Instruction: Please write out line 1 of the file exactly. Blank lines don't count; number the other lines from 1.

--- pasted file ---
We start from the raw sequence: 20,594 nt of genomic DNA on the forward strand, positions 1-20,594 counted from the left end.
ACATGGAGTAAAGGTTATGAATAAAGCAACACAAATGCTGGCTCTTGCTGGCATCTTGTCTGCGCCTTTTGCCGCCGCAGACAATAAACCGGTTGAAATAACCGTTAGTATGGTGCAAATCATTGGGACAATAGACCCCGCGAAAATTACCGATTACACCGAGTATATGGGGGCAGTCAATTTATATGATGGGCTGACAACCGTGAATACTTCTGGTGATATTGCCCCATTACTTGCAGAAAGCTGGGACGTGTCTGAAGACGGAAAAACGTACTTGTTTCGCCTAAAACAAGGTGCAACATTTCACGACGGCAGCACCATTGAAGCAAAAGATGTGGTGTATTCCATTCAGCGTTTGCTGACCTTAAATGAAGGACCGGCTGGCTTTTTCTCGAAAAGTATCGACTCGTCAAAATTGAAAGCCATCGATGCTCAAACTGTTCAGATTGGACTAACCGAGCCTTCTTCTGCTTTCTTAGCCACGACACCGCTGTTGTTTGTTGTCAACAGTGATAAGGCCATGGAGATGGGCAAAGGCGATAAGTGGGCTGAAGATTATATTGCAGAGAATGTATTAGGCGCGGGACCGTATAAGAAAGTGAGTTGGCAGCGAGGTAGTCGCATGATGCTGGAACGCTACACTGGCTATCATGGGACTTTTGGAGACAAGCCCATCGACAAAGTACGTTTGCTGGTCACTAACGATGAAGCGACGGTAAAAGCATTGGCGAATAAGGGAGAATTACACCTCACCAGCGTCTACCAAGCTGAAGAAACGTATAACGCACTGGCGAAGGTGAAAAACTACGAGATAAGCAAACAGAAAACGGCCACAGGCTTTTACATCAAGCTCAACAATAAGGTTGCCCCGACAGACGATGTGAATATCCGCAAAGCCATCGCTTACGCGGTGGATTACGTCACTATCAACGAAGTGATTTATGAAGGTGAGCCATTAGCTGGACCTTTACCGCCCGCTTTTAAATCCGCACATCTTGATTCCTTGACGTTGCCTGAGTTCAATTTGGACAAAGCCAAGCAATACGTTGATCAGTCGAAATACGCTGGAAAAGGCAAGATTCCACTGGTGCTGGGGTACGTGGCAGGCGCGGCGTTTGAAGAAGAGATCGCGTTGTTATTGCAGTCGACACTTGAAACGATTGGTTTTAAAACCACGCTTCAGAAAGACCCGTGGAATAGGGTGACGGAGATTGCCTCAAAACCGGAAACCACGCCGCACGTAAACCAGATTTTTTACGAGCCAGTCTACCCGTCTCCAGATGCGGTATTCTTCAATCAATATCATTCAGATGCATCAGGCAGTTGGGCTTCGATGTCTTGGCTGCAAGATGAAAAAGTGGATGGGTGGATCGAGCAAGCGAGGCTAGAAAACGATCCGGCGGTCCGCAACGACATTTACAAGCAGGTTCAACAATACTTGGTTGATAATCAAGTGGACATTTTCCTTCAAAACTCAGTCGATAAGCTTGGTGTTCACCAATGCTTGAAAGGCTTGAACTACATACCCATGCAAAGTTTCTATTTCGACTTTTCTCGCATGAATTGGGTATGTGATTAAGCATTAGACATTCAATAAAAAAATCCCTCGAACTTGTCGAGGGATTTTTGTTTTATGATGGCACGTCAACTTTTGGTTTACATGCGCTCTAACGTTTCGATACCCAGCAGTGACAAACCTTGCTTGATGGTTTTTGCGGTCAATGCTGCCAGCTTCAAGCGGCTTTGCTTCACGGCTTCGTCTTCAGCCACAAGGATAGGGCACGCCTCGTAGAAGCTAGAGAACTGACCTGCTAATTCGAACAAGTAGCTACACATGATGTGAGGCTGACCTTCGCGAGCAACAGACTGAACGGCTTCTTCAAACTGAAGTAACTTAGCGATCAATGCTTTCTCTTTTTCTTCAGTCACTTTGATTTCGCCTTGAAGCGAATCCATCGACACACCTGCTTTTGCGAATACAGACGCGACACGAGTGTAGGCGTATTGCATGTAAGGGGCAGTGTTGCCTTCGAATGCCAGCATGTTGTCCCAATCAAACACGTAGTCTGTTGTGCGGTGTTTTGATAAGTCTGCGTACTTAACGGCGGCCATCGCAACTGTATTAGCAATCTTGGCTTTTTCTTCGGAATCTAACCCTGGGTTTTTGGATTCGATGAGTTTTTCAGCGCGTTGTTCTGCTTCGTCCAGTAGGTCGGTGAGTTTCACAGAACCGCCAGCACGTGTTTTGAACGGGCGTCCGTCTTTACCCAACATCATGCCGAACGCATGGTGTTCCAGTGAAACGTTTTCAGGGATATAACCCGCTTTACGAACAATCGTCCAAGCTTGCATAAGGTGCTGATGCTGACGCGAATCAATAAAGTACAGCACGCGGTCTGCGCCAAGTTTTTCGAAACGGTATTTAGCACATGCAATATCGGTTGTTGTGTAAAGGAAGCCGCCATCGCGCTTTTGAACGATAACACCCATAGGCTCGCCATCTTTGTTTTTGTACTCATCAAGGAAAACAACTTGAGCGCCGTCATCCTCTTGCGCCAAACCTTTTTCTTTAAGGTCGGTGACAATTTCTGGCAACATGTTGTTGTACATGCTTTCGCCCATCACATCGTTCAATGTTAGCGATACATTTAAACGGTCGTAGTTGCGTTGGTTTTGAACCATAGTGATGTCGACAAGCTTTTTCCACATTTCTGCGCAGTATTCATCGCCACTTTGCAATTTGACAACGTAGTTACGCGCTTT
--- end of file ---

We start from the raw sequence: 20,594 nt of genomic DNA on the forward strand, positions 1-20,594 counted from the left end.